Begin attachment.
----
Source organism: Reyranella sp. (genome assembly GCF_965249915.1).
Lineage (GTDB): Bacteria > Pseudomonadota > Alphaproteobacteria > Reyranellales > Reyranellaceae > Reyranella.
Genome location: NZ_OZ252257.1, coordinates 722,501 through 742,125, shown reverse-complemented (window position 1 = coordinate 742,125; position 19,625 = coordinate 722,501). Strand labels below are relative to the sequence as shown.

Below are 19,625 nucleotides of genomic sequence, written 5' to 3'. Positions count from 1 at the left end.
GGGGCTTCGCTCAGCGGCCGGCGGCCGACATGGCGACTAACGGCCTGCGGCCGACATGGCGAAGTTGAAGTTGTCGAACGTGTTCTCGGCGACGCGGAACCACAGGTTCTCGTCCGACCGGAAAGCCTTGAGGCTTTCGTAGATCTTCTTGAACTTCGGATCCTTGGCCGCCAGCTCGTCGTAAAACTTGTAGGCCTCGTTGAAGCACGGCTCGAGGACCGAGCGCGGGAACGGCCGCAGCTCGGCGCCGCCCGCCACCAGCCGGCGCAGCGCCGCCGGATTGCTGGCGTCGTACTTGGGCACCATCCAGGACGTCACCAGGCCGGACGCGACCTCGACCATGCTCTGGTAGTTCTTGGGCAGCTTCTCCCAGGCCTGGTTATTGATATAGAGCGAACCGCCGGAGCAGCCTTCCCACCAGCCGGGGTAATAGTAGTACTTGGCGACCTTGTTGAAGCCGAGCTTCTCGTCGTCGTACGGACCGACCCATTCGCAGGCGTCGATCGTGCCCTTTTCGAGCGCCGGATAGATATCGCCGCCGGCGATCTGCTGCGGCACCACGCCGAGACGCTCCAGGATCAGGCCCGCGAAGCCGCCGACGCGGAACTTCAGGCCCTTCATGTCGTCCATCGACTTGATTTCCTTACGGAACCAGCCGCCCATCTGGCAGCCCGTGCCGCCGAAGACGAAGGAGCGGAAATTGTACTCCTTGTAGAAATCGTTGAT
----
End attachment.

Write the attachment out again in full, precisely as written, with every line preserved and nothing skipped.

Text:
Source organism: Reyranella sp. (genome assembly GCF_965249915.1).
Lineage (GTDB): Bacteria > Pseudomonadota > Alphaproteobacteria > Reyranellales > Reyranellaceae > Reyranella.
Genome location: NZ_OZ252257.1, coordinates 722,501 through 742,125, shown reverse-complemented (window position 1 = coordinate 742,125; position 19,625 = coordinate 722,501). Strand labels below are relative to the sequence as shown.

Below are 19,625 nucleotides of genomic sequence, written 5' to 3'. Positions count from 1 at the left end.
GGGGCTTCGCTCAGCGGCCGGCGGCCGACATGGCGACTAACGGCCTGCGGCCGACATGGCGAAGTTGAAGTTGTCGAACGTGTTCTCGGCGACGCGGAACCACAGGTTCTCGTCCGACCGGAAAGCCTTGAGGCTTTCGTAGATCTTCTTGAACTTCGGATCCTTGGCCGCCAGCTCGTCGTAAAACTTGTAGGCCTCGTTGAAGCACGGCTCGAGGACCGAGCGCGGGAACGGCCGCAGCTCGGCGCCGCCCGCCACCAGCCGGCGCAGCGCCGCCGGATTGCTGGCGTCGTACTTGGGCACCATCCAGGACGTCACCAGGCCGGACGCGACCTCGACCATGCTCTGGTAGTTCTTGGGCAGCTTCTCCCAGGCCTGGTTATTGATATAGAGCGAACCGCCGGAGCAGCCTTCCCACCAGCCGGGGTAATAGTAGTACTTGGCGACCTTGTTGAAGCCGAGCTTCTCGTCGTCGTACGGACCGACCCATTCGCAGGCGTCGATCGTGCCCTTTTCGAGCGCCGGATAGATATCGCCGCCGGCGATCTGCTGCGGCACCACGCCGAGACGCTCCAGGATCAGGCCCGCGAAGCCGCCGACGCGGAACTTCAGGCCCTTCATGTCGTCCATCGACTTGATTTCCTTACGGAACCAGCCGCCCATCTGGCAGCCCGTGCCGCCGAAGACGAAGGAGCGGAAATTGTACTCCTTGTAGAAATCGTTGAT